Inflation could soon start to hurt

Inflation is not going away. And with people's wages not keeping up, things are going to start to hurt, says Merryn Somerset Webb.

Crowds of shoppers
If prices keep rising faster than wages, shoppers won’t keep spending
(Image credit: © Alamy)

The year so far has not been kind to most investors. The S&P 500 is down 5.2% in the year to date, the Nasdaq is down 9.4% and the Dax is down 2.3%. There’s a hint of a new interest in value in the relative resilience of the FTSE 100 (up 1.2%). But still, I doubt many people are looking at their pension savings and dragging their retirement date earlier (as it seems many did last year).

This is maddening for fund managers – or so they keep telling me. As they see it, the fundamental performance of the companies in which they invest remains unchanged. Earnings are coming in just as expected. In the US, the forward revenues of the S&P 500 and of the S&P 400 (the mid-caps) “both continued rising in record high territory” through 20 January, says Ed Yardeni of Yardeni Research. Some say this is just about inflation – companies are raising prices to cover rising costs, so revenues obviously rise. That’s true – but those rising costs aren’t hitting margins. Far from it: S&P 500 forward profit margins are at a record high of 13.3%. Nothing to worry about there.

But here’s the question: assuming inflation is not transitory (we are pretty sure it is not), can the world’s companies keep passing these increases on to the consumer? Fund managers I have spoken to in the last few weeks all say yes – that their companies have the pricing power to do so (Nick Train would say this about Diageo and Fever-Tree I think). But is this really possible? We would expect to see workers organise and wages to start rising fast in the not too distant future, but for now, with the British Retail Consortium reporting that UK shop prices rose at their fastest rate in nine years in January, and wages currently rising more slowly than inflation, it is likely that shoppers will soon have to cut back.

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Taking the inflation hit

Someone has to take that demand hit. Right now the investment industry is convinced that market volatility is all about the possibility of inflation leading to rising interest rates. But there is more to it than that: if inflation stays high it could rapidly hurt fundamentals too. Something we hope they are keeping a close eye on.

There are tricky times ahead for markets. But we take long-term heart from the fact that there are now 2,000 Isa millionaires in the UK – and even one investor with Isa savings of more than £6m. I’d love to see that portfolio.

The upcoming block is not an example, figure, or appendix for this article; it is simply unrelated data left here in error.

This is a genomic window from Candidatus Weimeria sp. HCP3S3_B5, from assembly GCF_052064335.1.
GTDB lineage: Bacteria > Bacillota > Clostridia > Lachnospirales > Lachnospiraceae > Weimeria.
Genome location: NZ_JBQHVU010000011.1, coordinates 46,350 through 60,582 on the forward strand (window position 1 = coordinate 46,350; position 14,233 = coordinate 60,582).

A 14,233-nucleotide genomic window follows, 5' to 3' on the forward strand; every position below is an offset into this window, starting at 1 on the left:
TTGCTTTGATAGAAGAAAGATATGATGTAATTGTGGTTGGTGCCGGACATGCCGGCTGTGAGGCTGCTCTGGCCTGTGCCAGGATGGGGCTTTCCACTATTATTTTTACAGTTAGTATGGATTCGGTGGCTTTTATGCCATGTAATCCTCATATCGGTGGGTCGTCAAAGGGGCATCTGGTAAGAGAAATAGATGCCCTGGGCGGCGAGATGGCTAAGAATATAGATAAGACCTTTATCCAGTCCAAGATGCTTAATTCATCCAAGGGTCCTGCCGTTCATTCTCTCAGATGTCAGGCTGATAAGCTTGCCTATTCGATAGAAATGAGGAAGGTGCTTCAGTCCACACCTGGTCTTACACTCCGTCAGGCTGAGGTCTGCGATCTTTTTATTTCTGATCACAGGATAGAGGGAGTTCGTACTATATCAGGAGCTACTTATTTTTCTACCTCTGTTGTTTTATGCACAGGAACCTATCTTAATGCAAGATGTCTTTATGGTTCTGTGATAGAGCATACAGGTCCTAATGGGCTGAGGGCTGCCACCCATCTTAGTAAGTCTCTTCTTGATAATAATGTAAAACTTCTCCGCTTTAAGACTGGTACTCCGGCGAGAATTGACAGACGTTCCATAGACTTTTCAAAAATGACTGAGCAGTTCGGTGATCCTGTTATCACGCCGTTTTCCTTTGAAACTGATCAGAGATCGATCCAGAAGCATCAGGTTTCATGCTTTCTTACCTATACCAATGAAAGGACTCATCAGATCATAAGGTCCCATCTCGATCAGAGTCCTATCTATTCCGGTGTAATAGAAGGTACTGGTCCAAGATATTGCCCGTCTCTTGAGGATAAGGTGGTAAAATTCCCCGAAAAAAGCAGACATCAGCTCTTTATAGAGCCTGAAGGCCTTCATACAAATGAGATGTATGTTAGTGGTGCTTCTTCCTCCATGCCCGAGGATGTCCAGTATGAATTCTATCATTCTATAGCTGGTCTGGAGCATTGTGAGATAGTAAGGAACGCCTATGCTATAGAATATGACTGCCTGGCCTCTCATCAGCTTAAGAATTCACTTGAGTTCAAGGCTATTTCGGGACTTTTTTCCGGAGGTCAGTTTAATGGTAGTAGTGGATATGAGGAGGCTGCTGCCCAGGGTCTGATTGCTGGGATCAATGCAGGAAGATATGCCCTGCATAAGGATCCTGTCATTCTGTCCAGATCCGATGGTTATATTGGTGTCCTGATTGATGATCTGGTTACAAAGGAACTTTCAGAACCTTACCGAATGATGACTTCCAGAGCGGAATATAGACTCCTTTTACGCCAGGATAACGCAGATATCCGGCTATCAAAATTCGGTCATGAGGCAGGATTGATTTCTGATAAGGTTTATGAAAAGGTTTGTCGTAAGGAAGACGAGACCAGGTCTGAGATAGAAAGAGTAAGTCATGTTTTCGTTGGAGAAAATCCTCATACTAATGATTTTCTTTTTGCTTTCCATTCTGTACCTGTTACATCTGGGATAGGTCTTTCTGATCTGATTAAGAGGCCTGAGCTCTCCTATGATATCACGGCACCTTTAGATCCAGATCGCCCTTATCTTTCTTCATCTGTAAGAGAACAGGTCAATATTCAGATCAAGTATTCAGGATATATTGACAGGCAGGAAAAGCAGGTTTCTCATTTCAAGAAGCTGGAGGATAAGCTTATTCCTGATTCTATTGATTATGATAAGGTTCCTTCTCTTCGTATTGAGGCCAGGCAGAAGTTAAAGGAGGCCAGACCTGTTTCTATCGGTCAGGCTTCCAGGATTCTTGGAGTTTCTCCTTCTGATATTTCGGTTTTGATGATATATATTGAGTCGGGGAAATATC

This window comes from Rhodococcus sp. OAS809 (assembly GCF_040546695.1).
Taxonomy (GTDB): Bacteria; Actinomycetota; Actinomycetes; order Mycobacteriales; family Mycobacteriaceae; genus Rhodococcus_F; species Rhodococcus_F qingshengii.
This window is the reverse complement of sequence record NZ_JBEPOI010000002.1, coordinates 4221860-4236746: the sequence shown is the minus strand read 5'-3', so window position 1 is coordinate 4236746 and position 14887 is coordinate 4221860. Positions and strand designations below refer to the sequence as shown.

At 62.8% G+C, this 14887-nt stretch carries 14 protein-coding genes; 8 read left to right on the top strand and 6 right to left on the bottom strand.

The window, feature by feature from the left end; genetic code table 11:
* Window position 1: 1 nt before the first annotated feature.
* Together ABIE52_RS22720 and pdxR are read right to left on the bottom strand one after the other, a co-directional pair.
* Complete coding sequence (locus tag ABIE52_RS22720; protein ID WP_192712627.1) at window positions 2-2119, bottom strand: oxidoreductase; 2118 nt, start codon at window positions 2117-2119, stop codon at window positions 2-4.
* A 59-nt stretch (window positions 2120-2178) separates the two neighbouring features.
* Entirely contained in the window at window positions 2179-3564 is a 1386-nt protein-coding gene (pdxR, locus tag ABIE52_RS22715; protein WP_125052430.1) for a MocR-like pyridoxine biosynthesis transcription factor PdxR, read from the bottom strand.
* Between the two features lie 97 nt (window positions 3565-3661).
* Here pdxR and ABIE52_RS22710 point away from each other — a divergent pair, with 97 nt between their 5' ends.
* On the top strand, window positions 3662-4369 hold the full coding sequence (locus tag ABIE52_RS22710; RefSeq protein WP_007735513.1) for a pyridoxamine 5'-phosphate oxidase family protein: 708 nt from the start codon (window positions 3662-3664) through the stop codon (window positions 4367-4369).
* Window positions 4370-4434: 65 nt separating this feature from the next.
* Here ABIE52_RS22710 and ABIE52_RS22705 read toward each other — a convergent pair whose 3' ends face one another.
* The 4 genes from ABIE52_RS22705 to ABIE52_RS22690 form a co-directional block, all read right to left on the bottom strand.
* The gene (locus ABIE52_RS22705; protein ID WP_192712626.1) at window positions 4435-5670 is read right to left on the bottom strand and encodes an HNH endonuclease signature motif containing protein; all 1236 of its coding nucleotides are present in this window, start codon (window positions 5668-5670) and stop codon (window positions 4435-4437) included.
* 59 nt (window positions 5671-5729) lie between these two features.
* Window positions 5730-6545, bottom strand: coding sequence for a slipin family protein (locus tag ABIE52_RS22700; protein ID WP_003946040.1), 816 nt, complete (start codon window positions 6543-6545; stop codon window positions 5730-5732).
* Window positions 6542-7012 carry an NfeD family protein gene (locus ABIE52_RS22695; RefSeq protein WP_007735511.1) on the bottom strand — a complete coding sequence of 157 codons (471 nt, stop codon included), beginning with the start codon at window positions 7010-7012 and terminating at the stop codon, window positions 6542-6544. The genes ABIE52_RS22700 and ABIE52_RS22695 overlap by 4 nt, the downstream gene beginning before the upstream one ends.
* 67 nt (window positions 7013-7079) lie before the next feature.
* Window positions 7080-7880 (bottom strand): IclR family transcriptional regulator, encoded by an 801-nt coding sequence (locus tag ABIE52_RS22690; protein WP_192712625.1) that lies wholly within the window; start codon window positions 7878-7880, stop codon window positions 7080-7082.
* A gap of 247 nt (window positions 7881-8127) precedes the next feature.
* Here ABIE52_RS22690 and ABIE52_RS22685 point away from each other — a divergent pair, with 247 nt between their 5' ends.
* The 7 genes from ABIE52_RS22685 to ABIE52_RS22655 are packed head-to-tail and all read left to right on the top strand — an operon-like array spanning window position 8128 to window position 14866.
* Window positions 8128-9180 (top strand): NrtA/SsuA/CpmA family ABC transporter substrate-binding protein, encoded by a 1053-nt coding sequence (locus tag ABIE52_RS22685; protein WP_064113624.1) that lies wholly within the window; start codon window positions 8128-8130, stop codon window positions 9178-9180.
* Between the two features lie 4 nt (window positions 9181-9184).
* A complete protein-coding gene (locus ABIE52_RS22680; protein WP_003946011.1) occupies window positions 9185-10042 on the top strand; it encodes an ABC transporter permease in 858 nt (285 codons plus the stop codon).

But even without doing so I can guess at a few things about it. Odds are its owner did not get caught up in meme stocks. No GameStop there. I would also guess that its owner has a constant eye for price and simplicity – how much of the returns they make go to them, and how much to fund managers (if they use managers at all).

This dynamic has improved hugely over the last decade. Fees have fallen sharply, but it is still worth remembering that a good part of the industry, whatever feel-good muck it feeds us, is not on our side. Proof? In this week's magazine we look at the case of Chrysalis, an investment trust that – thanks to a shockingly badly-constructed fee arrangement – is paying out £117m to its managers (not far off 10% of its current market cap). The payout reflects good performance in the past. The trust is down over 18% in the year to date. None of it will be returned to reflect this. Definitely not on your side.

Merryn Somerset Webb

Merryn Somerset Webb started her career in Tokyo at public broadcaster NHK before becoming a Japanese equity broker at what was then Warburgs. She went on to work at SBC and UBS without moving from her desk in Kamiyacho (it was the age of mergers).

After five years in Japan she returned to work in the UK at Paribas. This soon became BNP Paribas. Again, no desk move was required. On leaving the City, Merryn helped The Week magazine with its City pages before becoming the launch editor of MoneyWeek in 2000 and taking on columns first in the Sunday Times and then in 2009 in the Financial Times

Twenty years on, MoneyWeek is the best-selling financial magazine in the UK. Merryn was its Editor in Chief until 2022. She is now a senior columnist at Bloomberg and host of the Merryn Talks Money podcast -  but still writes for Moneyweek monthly. 

Merryn is also is a non executive director of two investment trusts – BlackRock Throgmorton, and the Murray Income Investment Trust.